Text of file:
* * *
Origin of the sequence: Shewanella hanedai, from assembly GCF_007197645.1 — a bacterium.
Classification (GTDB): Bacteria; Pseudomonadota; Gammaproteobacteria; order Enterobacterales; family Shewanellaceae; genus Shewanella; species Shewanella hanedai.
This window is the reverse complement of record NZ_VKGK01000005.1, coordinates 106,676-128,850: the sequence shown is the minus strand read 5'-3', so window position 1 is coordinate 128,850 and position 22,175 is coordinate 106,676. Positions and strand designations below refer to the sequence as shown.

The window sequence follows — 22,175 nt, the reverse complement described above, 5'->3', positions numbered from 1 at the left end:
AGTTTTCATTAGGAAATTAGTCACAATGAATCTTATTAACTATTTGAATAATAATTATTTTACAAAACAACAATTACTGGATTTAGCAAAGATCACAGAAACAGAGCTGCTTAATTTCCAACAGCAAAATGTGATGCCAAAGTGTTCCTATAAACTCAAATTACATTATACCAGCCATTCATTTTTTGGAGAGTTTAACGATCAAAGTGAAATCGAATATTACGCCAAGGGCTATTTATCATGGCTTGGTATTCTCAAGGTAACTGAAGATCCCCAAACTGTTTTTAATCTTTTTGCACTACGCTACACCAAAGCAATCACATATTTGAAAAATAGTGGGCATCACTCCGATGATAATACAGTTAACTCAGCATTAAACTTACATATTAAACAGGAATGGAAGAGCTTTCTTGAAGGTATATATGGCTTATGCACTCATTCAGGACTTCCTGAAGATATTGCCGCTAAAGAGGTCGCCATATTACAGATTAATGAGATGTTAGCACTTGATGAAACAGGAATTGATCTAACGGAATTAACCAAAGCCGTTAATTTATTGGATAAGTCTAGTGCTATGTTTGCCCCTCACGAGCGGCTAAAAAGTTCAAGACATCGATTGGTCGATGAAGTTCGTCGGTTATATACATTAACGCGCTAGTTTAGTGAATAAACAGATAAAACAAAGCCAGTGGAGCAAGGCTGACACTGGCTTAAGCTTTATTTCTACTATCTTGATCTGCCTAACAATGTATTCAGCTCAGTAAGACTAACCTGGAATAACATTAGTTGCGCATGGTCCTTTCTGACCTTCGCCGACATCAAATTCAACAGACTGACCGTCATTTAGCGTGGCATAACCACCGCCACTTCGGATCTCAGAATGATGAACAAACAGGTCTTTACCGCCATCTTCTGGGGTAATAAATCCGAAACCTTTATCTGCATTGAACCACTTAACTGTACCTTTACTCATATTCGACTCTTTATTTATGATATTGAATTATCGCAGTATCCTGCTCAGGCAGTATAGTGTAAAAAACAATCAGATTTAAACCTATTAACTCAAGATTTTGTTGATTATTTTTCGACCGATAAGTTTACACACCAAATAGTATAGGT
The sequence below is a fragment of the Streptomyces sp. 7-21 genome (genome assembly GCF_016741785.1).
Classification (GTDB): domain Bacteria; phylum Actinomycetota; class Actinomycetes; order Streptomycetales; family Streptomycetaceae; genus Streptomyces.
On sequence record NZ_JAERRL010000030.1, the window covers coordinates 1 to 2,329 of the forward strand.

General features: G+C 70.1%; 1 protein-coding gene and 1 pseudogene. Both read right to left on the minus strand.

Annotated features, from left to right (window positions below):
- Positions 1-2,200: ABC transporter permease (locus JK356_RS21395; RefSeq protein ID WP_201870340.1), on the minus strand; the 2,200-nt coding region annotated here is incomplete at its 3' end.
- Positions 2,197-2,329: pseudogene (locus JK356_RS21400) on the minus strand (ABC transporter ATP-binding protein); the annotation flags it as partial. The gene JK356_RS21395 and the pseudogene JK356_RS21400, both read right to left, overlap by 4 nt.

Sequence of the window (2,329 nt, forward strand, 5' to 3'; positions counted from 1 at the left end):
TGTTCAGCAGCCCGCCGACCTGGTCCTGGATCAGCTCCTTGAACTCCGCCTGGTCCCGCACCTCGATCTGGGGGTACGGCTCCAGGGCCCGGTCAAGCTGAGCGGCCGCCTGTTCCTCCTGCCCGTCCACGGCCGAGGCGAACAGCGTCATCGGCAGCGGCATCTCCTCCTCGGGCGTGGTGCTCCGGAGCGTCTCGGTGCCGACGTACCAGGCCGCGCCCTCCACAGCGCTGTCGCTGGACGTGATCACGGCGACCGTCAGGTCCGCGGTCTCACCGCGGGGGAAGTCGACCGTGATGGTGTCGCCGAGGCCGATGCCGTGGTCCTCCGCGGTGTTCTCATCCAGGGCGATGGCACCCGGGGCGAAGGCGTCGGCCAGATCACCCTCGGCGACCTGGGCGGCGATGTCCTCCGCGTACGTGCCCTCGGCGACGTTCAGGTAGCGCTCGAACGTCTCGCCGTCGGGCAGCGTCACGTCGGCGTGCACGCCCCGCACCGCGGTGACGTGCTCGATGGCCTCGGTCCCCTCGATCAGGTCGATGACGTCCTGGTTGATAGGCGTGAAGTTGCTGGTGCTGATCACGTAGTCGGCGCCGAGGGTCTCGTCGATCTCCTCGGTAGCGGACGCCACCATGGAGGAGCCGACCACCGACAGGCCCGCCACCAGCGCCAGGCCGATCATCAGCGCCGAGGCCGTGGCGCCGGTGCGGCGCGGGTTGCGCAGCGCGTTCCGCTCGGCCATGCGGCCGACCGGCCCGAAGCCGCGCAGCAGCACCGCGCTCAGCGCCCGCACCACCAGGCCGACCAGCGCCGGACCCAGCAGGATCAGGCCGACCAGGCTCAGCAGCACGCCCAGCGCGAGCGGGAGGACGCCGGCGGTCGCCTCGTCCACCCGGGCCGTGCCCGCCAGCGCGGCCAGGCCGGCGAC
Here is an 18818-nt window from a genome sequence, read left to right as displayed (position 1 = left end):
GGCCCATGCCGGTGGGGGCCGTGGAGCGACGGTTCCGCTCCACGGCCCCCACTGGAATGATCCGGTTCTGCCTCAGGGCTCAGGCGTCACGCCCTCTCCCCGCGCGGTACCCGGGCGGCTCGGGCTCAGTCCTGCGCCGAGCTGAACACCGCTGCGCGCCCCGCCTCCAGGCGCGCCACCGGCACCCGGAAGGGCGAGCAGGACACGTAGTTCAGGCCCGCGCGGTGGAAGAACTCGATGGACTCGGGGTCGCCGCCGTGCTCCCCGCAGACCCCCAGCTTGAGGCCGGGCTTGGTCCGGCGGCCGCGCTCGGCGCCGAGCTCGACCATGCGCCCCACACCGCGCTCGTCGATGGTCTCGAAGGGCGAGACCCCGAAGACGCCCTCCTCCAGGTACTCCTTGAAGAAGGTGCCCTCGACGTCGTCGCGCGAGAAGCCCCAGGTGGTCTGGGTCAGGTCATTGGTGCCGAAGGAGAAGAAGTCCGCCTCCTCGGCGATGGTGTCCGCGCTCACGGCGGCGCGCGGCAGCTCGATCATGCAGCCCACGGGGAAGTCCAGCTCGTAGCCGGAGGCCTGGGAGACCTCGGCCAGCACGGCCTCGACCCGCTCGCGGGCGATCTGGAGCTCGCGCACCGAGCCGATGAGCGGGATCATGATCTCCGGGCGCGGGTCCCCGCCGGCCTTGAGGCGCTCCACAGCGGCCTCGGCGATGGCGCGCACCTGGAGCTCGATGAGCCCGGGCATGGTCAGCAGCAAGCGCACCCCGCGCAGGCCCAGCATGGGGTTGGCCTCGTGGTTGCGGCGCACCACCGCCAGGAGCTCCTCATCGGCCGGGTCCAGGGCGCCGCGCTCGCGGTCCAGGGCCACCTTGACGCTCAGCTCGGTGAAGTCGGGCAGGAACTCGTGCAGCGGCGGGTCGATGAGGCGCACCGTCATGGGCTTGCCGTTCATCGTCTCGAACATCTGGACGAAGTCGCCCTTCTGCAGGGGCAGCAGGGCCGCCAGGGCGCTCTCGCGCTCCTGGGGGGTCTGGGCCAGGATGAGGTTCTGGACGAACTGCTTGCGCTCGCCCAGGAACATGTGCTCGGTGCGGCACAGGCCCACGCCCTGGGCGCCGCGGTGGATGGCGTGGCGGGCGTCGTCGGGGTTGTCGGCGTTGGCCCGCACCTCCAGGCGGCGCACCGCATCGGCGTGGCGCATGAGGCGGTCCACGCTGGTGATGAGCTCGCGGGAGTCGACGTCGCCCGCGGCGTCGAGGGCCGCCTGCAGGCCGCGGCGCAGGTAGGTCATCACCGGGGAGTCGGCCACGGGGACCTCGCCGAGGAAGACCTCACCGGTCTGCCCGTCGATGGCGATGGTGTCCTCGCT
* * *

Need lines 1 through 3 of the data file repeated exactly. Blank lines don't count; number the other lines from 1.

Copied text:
Origin of the sequence: Shewanella hanedai, from assembly GCF_007197645.1 — a bacterium.
Classification (GTDB): Bacteria; Pseudomonadota; Gammaproteobacteria; order Enterobacterales; family Shewanellaceae; genus Shewanella; species Shewanella hanedai.
This window is the reverse complement of record NZ_VKGK01000005.1, coordinates 106,676-128,850: the sequence shown is the minus strand read 5'-3', so window position 1 is coordinate 128,850 and position 22,175 is coordinate 106,676. Positions and strand designations below refer to the sequence as shown.